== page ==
Matt Brenner says:
Today, math education is more like ape dressage: Students learn processes but they don’t understand them.
Why and what do about it? See his book.
Matt Brenner says:
Today, math education is more like ape dressage: Students learn processes but they don’t understand them.
Why and what do about it? See his book.
Remember the horror of tests at school? The attempts to prepare, the insanely short hours of the test itself, the dreading wait for the results.
In Switzerland, pupils in the 8th grade can take a “Stellwerk Test” which works a little bit different. It’s a web based test. Instead of presenting all pupils the same questions, everyone gets different ones. Depending on the answers (correct or wrong), the program will select a more simple or more difficult question. After a while, this selection process will level out. At that point, it’s possible to calculate the level of understanding that each individual pupil has on the topic.
Unlike traditional tests, it doesn’t matter (much) if you can’t answer a question. Also, the leveling out is individual. Some pupils can finish the test in 30 minutes, others need 2 hours. That doesn’t mean the “slow” pupils are dumber; their understanding is just more “uneven”. That means the test is more fair than the traditional tests. Teachers also don’t have to come up with genuine questions every year (or make sure the questions can be kept confidential if they always use the same ones). Stealing the tests in advance doesn’t get you an advantage.
Makes me wonder when this kind of test can be used for more than math and physics. Not every school can afford a super computer like the one necessary to run Watson. Not yet.
Most people believe that beating a child is bad but they believe this for the wrong reasons. Apart from the obvious (harming their unconditional trust in the parent or, worse, harming them physically for life or even accidentally killing them), there are two reasons against it: First, it doesn’t work and second, it will send the wrong message.
When a parent beats a child, all other means have failed. “The child just won’t listen”. So the idea is to use pain to drive the message home. The first big problem with this approach is this: The child will try to avoid the pain more than the behavior which leads to the pain — if it even makes the connection; the pain comes from you, not from what it did some time ago. From the infants point of view, to avoid the pain, it is more effective to make sure you don’t notice the behavior anymore than to stop the behavior.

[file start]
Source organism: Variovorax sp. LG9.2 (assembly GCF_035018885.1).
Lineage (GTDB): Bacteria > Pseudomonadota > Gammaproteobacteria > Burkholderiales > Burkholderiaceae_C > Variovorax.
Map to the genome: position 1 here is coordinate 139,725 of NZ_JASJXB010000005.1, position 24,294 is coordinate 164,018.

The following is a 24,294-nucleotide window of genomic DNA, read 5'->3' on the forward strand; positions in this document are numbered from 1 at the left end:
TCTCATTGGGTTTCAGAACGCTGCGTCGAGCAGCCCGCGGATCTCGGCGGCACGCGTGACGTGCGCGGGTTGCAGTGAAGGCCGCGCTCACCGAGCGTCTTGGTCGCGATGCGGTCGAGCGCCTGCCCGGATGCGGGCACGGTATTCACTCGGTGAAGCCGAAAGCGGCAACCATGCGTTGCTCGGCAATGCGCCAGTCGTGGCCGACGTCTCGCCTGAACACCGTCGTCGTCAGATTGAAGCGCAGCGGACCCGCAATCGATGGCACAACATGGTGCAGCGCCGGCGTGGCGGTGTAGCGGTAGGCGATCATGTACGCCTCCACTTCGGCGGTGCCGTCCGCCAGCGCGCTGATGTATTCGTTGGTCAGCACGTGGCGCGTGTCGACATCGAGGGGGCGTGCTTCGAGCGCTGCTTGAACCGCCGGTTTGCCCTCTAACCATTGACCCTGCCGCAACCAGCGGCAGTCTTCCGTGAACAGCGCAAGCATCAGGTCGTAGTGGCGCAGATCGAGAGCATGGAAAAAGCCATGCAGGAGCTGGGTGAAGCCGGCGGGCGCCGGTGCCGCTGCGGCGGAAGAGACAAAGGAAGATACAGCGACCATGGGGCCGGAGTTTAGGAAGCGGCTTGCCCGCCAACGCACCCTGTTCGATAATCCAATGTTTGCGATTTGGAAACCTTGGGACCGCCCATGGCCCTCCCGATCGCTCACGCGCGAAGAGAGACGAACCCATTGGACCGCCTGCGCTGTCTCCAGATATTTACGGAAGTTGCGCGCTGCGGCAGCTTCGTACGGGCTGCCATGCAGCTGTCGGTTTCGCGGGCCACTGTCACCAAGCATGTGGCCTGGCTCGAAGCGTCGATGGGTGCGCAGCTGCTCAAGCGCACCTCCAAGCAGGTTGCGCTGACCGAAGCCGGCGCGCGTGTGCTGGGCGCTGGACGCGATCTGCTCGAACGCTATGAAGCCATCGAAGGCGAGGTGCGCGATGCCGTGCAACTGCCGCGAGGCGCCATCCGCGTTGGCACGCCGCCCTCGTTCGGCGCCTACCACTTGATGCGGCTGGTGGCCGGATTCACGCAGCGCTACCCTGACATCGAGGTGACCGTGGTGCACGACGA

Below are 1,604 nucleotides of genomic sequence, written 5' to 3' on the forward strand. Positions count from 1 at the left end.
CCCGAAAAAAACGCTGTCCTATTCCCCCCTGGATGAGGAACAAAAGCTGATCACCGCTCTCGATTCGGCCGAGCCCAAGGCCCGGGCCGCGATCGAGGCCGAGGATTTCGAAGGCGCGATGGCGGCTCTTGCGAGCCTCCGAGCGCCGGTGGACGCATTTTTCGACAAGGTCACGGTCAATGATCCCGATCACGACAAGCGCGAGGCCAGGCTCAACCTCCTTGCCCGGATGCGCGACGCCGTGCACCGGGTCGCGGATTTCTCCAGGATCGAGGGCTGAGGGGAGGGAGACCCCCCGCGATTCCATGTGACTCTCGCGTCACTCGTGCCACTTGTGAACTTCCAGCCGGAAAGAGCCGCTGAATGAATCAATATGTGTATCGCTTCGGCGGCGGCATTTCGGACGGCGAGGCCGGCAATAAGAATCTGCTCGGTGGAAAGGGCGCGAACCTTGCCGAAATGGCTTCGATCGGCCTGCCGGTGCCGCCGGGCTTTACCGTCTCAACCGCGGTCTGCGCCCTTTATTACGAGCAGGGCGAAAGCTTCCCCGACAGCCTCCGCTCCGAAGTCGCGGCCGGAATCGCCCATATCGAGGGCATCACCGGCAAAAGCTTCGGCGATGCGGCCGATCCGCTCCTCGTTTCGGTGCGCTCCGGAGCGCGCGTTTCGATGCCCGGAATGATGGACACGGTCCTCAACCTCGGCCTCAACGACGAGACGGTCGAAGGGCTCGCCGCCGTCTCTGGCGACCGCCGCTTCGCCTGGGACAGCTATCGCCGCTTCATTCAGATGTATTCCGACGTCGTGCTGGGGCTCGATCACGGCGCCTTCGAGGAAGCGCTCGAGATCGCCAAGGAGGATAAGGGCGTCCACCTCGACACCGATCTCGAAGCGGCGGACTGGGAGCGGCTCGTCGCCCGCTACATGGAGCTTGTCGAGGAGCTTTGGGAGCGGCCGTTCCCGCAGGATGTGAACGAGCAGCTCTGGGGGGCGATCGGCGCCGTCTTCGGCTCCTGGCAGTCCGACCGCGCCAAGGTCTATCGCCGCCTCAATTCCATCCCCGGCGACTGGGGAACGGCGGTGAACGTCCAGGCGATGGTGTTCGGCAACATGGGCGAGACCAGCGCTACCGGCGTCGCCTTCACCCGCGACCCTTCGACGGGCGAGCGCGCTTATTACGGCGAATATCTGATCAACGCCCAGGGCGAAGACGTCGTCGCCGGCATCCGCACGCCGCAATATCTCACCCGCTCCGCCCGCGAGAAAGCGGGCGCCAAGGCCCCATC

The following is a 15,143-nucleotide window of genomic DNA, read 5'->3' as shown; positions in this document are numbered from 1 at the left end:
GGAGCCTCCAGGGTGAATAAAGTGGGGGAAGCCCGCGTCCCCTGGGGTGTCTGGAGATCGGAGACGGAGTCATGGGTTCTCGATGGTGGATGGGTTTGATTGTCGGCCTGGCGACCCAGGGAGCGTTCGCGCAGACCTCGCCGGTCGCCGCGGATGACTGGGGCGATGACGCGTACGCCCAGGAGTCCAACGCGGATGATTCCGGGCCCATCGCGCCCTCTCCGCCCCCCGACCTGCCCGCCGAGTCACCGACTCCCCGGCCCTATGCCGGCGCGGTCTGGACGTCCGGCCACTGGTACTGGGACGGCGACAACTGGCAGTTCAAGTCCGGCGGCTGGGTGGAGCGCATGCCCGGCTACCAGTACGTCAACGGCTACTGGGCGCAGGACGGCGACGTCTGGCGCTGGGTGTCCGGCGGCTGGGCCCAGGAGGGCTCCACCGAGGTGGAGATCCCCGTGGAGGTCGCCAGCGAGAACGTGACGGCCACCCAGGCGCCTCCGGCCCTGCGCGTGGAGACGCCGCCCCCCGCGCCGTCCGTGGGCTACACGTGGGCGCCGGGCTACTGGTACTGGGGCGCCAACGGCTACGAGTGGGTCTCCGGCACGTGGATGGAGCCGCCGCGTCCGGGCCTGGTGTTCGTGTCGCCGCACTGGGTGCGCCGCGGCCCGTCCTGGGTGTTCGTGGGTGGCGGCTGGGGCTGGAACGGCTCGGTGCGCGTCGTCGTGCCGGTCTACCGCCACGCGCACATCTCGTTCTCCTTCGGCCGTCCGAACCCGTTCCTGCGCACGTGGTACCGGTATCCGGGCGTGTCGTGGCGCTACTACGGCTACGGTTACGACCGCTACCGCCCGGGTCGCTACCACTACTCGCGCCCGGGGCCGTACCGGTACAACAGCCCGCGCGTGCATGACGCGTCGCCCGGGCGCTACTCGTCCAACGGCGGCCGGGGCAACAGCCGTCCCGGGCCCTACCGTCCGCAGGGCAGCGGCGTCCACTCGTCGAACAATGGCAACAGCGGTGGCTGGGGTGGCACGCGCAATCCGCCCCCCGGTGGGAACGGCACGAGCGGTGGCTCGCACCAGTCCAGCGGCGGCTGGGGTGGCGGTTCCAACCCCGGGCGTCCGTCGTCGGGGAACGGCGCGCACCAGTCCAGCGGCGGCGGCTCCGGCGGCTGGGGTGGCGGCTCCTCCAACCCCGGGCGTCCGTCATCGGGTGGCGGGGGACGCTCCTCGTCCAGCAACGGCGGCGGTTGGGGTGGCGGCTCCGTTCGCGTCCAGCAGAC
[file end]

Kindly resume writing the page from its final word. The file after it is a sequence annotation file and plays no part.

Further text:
If it was the other way around, the child would have stopped the behavior already before the parent felt that violence was the only option left.
So in summary, beating a child will first train it to become a better liar, rather than change its behavior.
The second problem is the message you send by resorting to physical violence. Children are hormonally controlled into believing that anything the parent does is “correct”. That is why they naturally mimic (“copy”) the behavior of the parents — any behavior, even the traits that we don’t like about ourselves. Now, you’ve hit your child, what does it learn?
It has learned that hitting someone else is OK. Because if it wasn’t, then you wouldn’t do it. QED. It has also learned that pain is another way to get what it wants. The more often is is beaten, the lower the barrier will get. For the first beating, it will link the behavior to “last resort”. If it happens regularly, it will adjust accordingly.